The EIP, a non-profit organization established in 2002 by former Environmental Protection Agency enforcement attorneys, reported Jan. 3 that the Wilsonville plant is second in mercury pollution to Luminant Generation in Rusk, Texas, which was cited as releasing 1,502 pounds of mercury into the air in 2011, while the Gaston plant released 1,244 pounds.
Other plants listed in the top 10 are three more Texas based Luminant Generation plants, the Great River Energy Plant in North Dakota, Ameren Corporation's Labadie Energy Center in Missouri , Grand River Dam Authority in Oklahoma, DTE Energy in Michigan and American Electric Power in Texas.
The Gaston plant is on the Coosa River about 1.5 miles downstream from the Coosa River Bridge in Childersburg and across the river from McGowans Ferry Road west of Childersburg.
Constructed by the cooperative effort of Alabama and Georgia Power companies, originally the Gaston plant was known as Southern Electric Generating Company. SEGCO was completed in 1962 and consisted of four 250,000-kilowatt units. An additional unit generating 880,000 kilowatts was put in service in 1974.
The mercury release is the result of coal fired power plants emitted into the atmosphere. According to the EPA, mercury may settle in to water bodies and affect water quality.
Through microbial activity, the mercury is converted into methylmercury and can accumulate in levels that may harm the fish and their predators.
Mercury is a neurotoxicant that can affect adults, children, and developing fetus. The most common way people are exposed to mercury is by eating fish.
EIP’s report included comments from EIP attorney Ilan Levin: “Nationwide, equipment has been installed over the years to reduce emissions of sulfur dioxide and particulate matter. That has helped cut down on the release of mercy, toxic metals and acid gases from power plants over the past 10 years.
“However, that progress is uneven, and the dirtiest plants continue to churn out thousands of pounds of toxins that can be hazardous to human health even in small concentrations.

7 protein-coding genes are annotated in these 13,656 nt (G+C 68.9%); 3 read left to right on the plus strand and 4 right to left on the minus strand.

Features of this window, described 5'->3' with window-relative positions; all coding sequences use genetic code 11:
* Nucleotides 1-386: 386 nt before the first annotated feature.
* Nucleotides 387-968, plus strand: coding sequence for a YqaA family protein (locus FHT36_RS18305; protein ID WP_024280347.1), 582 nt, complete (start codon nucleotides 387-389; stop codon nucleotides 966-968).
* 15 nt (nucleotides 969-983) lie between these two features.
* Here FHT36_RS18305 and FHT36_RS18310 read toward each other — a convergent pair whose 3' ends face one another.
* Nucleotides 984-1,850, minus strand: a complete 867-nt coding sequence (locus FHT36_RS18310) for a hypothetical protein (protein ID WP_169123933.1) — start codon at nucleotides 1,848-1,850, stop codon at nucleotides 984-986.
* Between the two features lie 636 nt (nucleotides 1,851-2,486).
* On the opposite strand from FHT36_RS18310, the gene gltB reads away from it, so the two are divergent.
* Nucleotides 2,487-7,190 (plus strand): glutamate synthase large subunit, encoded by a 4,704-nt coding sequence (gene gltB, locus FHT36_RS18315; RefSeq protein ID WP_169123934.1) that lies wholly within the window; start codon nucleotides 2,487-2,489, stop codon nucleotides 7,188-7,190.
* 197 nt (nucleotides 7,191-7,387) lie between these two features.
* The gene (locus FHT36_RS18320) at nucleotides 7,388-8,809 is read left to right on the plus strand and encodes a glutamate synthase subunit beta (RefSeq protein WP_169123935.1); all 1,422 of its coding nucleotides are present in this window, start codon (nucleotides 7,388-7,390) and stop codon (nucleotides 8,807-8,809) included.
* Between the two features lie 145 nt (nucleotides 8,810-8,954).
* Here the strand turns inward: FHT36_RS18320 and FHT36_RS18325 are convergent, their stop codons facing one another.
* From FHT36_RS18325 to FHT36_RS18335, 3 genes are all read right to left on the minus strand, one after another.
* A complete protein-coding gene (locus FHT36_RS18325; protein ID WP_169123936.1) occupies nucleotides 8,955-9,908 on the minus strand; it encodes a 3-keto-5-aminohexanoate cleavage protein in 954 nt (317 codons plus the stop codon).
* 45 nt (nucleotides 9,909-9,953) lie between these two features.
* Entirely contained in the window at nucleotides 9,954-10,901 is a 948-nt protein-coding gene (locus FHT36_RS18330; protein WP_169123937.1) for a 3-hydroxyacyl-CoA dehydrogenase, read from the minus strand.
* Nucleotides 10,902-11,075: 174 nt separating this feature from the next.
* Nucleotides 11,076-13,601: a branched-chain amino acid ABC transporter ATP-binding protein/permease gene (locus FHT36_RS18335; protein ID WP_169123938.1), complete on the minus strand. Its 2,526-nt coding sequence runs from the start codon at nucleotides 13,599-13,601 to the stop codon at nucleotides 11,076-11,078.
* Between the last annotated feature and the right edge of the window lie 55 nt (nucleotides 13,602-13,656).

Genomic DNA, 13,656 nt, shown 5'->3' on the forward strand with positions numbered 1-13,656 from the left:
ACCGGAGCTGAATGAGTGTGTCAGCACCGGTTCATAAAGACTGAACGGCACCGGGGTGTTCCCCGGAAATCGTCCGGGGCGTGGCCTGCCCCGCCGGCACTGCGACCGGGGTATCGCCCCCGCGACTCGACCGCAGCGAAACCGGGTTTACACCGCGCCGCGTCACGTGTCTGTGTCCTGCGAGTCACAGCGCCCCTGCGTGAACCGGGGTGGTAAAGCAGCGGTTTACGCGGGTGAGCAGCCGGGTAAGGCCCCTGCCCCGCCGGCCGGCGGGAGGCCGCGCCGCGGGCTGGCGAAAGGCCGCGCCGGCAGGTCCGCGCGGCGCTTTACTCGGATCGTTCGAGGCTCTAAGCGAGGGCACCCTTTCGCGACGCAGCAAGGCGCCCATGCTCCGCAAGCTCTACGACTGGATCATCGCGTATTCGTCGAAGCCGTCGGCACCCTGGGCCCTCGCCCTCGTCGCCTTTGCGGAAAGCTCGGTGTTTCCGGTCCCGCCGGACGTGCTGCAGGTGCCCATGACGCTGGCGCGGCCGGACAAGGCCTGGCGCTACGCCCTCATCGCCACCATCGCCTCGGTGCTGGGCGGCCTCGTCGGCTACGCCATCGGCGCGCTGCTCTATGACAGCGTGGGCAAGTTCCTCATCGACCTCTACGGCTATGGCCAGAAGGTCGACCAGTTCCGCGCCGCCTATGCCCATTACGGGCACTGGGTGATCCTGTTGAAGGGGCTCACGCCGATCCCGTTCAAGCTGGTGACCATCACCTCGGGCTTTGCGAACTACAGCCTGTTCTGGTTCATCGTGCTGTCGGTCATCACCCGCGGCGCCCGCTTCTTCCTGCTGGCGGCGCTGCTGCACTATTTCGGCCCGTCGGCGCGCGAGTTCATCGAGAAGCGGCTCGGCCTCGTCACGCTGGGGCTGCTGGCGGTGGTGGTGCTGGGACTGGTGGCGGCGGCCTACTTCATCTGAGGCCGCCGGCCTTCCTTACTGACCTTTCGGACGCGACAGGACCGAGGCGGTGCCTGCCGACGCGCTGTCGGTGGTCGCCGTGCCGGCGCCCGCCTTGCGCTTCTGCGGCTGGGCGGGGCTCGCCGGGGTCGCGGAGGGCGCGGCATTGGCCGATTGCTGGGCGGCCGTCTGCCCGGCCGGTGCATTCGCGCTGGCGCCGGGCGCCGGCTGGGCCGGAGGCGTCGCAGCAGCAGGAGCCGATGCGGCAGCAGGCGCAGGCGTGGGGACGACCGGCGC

“Emissions from local power plants deposit mercury and other toxic metals in nearby rivers and streams, where these pollutants concentrate in aquatic organisms at levels that can make fish unsafe to eat. The fact that so few plants are responsible for so much of the mercury pollution makes the solution less complicated; the dirtiest sources need to clean up their act.”
In response to the EIP report, an Alabama Power Press release stated that the report “misses some important context.”
Alabama Power Company reported that from 2007 through 2011 mercury emissions were reduced more than 40 percent and all air releases reduced by 62 percent.
Gaston’s unit 5 installed “selective catalytic reduction technology and reduced mercury emissions from the unit nearly 80 percent,” the release reported.
Further, the release reported that preliminary construction to convert the four smaller units to operate by natural gas and the installation of a “baghouse,” a device designed to reduce mercury emissions, will be in place by 2016 at an estimated $650 million investment by Alabama Power.
In 2011 the Alabama Department of Public Health issued an Alabama Fish Consumption Guideline that restricted the consumption of channel catfish and largemouth catfish in the Lay Reservoir.
An updated guideline released in September 2012, however, does not restrict the consumption of any fish in the Lay Reservoir.
Contact Mark Ledbetter at firstname.lastname@example.org